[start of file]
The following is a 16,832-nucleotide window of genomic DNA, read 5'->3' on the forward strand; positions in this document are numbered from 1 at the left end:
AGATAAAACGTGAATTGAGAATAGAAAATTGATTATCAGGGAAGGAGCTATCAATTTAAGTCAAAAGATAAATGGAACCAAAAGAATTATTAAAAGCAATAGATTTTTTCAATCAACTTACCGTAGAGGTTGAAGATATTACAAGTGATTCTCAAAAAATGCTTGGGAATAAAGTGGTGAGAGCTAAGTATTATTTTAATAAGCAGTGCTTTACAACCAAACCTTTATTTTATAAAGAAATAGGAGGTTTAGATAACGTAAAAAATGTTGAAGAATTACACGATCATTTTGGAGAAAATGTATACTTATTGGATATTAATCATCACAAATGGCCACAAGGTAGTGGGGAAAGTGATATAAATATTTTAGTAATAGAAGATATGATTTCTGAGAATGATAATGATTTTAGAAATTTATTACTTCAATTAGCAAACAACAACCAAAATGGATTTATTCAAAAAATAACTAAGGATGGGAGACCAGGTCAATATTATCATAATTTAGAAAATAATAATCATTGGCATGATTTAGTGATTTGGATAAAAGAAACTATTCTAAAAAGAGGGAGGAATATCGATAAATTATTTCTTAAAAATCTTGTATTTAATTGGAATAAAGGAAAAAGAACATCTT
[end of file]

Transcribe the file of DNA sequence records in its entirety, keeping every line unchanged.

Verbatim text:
The following is a 16,832-nucleotide window of genomic DNA, read 5'->3' on the forward strand; positions in this document are numbered from 1 at the left end:
AGATAAAACGTGAATTGAGAATAGAAAATTGATTATCAGGGAAGGAGCTATCAATTTAAGTCAAAAGATAAATGGAACCAAAAGAATTATTAAAAGCAATAGATTTTTTCAATCAACTTACCGTAGAGGTTGAAGATATTACAAGTGATTCTCAAAAAATGCTTGGGAATAAAGTGGTGAGAGCTAAGTATTATTTTAATAAGCAGTGCTTTACAACCAAACCTTTATTTTATAAAGAAATAGGAGGTTTAGATAACGTAAAAAATGTTGAAGAATTACACGATCATTTTGGAGAAAATGTATACTTATTGGATATTAATCATCACAAATGGCCACAAGGTAGTGGGGAAAGTGATATAAATATTTTAGTAATAGAAGATATGATTTCTGAGAATGATAATGATTTTAGAAATTTATTACTTCAATTAGCAAACAACAACCAAAATGGATTTATTCAAAAAATAACTAAGGATGGGAGACCAGGTCAATATTATCATAATTTAGAAAATAATAATCATTGGCATGATTTAGTGATTTGGATAAAAGAAACTATTCTAAAAAGAGGGAGGAATATCGATAAATTATTTCTTAAAAATCTTGTATTTAATTGGAATAAAGGAAAAAGAACATCTT